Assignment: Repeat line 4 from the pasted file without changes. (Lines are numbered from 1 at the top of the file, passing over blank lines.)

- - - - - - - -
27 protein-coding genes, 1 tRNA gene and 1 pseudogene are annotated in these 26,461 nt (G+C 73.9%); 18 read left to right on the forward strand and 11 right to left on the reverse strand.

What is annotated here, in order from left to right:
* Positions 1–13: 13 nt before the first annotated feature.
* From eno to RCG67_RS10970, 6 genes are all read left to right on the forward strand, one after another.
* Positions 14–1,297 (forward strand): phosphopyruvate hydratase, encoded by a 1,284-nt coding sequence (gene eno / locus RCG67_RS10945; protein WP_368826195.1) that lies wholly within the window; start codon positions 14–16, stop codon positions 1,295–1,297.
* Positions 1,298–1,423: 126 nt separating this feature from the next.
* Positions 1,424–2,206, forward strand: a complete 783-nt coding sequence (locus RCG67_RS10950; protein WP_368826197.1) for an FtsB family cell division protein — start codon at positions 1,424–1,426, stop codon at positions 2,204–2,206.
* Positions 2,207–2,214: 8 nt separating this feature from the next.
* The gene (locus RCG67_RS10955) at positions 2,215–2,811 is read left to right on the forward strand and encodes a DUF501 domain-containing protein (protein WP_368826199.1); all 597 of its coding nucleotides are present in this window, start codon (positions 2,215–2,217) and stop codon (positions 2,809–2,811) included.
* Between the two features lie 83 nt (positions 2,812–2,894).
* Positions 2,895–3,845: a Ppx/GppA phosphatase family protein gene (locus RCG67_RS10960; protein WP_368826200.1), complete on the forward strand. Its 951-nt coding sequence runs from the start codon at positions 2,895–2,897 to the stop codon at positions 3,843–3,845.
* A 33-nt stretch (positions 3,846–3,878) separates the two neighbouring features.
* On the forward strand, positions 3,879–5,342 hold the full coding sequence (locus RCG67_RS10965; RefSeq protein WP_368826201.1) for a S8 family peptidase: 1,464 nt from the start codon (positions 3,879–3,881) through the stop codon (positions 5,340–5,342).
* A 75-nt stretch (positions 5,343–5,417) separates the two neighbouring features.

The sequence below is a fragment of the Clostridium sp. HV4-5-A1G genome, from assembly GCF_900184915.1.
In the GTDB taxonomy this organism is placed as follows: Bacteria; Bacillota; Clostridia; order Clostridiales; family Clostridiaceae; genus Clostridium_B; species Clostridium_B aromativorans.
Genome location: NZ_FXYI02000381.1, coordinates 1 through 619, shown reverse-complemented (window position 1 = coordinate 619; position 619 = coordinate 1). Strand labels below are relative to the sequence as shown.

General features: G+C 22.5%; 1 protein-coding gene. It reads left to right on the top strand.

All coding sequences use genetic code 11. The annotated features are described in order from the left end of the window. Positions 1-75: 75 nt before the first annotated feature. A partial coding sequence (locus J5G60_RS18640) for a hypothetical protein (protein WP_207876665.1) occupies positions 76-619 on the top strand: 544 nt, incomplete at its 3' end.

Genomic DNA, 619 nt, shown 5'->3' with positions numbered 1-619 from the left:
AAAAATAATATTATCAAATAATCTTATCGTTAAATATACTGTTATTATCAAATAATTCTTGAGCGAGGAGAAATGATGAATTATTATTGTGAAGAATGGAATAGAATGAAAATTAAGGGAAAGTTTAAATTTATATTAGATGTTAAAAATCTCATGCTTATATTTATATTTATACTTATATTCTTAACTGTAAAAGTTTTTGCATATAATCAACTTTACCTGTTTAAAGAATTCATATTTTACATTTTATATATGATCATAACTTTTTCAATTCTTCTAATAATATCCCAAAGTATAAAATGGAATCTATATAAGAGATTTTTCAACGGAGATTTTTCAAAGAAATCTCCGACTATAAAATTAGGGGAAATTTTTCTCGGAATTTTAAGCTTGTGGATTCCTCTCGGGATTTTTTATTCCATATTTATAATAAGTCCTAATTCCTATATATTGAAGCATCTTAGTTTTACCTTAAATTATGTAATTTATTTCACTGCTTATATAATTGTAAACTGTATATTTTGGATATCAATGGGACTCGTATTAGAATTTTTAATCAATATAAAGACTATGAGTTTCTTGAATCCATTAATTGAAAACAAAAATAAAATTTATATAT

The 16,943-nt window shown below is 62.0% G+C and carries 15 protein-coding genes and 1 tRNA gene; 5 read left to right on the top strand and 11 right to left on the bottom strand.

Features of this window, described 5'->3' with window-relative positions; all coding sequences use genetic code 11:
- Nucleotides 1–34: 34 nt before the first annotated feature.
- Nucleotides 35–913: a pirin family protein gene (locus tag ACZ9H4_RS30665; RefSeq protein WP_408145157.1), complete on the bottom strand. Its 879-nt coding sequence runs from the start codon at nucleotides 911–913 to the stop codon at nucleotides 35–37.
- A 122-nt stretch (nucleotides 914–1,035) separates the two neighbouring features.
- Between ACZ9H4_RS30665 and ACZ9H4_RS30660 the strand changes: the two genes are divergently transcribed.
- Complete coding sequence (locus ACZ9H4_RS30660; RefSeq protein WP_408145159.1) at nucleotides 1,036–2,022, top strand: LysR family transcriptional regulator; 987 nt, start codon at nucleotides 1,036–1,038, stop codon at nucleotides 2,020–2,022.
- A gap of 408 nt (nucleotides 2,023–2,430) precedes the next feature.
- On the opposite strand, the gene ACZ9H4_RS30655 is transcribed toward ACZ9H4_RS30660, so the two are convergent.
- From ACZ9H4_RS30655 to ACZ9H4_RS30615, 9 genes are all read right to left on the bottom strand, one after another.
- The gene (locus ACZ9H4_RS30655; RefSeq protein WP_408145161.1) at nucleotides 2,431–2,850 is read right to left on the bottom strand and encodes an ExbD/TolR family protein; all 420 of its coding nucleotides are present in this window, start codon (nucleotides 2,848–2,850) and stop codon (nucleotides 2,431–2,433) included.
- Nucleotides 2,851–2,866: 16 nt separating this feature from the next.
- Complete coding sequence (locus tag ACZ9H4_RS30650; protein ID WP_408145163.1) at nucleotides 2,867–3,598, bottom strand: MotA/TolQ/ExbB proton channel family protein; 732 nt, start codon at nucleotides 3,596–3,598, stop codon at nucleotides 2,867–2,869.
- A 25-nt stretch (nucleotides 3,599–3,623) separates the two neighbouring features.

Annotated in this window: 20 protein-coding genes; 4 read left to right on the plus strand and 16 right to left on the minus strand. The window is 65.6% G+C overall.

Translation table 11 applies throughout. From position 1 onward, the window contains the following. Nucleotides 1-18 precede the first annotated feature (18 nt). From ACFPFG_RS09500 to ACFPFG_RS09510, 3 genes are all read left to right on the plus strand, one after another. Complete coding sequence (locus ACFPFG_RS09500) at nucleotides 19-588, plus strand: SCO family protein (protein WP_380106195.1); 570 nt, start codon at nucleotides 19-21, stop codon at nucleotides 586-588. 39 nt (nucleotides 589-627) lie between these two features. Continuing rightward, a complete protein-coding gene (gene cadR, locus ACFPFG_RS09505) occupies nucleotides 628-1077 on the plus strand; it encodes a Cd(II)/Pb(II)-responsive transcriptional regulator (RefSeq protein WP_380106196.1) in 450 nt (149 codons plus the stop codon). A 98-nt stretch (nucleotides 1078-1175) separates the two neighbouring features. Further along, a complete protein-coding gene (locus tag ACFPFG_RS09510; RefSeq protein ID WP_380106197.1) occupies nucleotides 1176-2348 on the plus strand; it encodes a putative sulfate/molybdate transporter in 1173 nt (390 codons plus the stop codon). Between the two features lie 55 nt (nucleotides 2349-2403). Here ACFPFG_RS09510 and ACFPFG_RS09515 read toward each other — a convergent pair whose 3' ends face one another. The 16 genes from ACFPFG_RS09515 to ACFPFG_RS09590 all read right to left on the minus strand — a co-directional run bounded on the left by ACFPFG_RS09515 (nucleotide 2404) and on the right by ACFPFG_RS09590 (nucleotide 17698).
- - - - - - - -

* From eno to RCG67_RS10970, 6 genes are all read left to right on the forward strand, one after another.